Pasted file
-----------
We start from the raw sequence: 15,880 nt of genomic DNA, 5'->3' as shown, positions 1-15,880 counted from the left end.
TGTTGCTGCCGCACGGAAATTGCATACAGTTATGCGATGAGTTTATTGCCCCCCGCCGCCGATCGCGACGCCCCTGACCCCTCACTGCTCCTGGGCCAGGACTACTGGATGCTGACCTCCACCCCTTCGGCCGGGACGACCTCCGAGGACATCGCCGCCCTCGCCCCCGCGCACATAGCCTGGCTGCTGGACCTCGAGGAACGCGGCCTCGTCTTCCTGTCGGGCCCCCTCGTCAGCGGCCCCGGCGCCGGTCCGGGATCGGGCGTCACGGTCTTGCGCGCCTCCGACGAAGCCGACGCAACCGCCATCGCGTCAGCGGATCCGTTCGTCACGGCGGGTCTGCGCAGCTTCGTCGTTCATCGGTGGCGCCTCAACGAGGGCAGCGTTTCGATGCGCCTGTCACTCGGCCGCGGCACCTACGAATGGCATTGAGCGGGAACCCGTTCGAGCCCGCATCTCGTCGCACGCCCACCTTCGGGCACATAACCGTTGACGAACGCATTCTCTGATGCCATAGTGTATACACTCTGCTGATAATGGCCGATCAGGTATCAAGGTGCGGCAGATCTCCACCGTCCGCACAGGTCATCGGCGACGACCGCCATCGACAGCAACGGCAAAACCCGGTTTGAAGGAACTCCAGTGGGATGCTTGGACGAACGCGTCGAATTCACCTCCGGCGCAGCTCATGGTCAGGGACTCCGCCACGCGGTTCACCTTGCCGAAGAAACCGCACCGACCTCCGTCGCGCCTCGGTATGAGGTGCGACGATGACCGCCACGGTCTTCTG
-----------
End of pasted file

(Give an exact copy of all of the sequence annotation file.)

We start from the raw sequence: 15,880 nt of genomic DNA, 5'->3' as shown, positions 1-15,880 counted from the left end.
TGTTGCTGCCGCACGGAAATTGCATACAGTTATGCGATGAGTTTATTGCCCCCCGCCGCCGATCGCGACGCCCCTGACCCCTCACTGCTCCTGGGCCAGGACTACTGGATGCTGACCTCCACCCCTTCGGCCGGGACGACCTCCGAGGACATCGCCGCCCTCGCCCCCGCGCACATAGCCTGGCTGCTGGACCTCGAGGAACGCGGCCTCGTCTTCCTGTCGGGCCCCCTCGTCAGCGGCCCCGGCGCCGGTCCGGGATCGGGCGTCACGGTCTTGCGCGCCTCCGACGAAGCCGACGCAACCGCCATCGCGTCAGCGGATCCGTTCGTCACGGCGGGTCTGCGCAGCTTCGTCGTTCATCGGTGGCGCCTCAACGAGGGCAGCGTTTCGATGCGCCTGTCACTCGGCCGCGGCACCTACGAATGGCATTGAGCGGGAACCCGTTCGAGCCCGCATCTCGTCGCACGCCCACCTTCGGGCACATAACCGTTGACGAACGCATTCTCTGATGCCATAGTGTATACACTCTGCTGATAATGGCCGATCAGGTATCAAGGTGCGGCAGATCTCCACCGTCCGCACAGGTCATCGGCGACGACCGCCATCGACAGCAACGGCAAAACCCGGTTTGAAGGAACTCCAGTGGGATGCTTGGACGAACGCGTCGAATTCACCTCCGGCGCAGCTCATGGTCAGGGACTCCGCCACGCGGTTCACCTTGCCGAAGAAACCGCACCGACCTCCGTCGCGCCTCGGTATGAGGTGCGACGATGACCGCCACGGTCTTCTG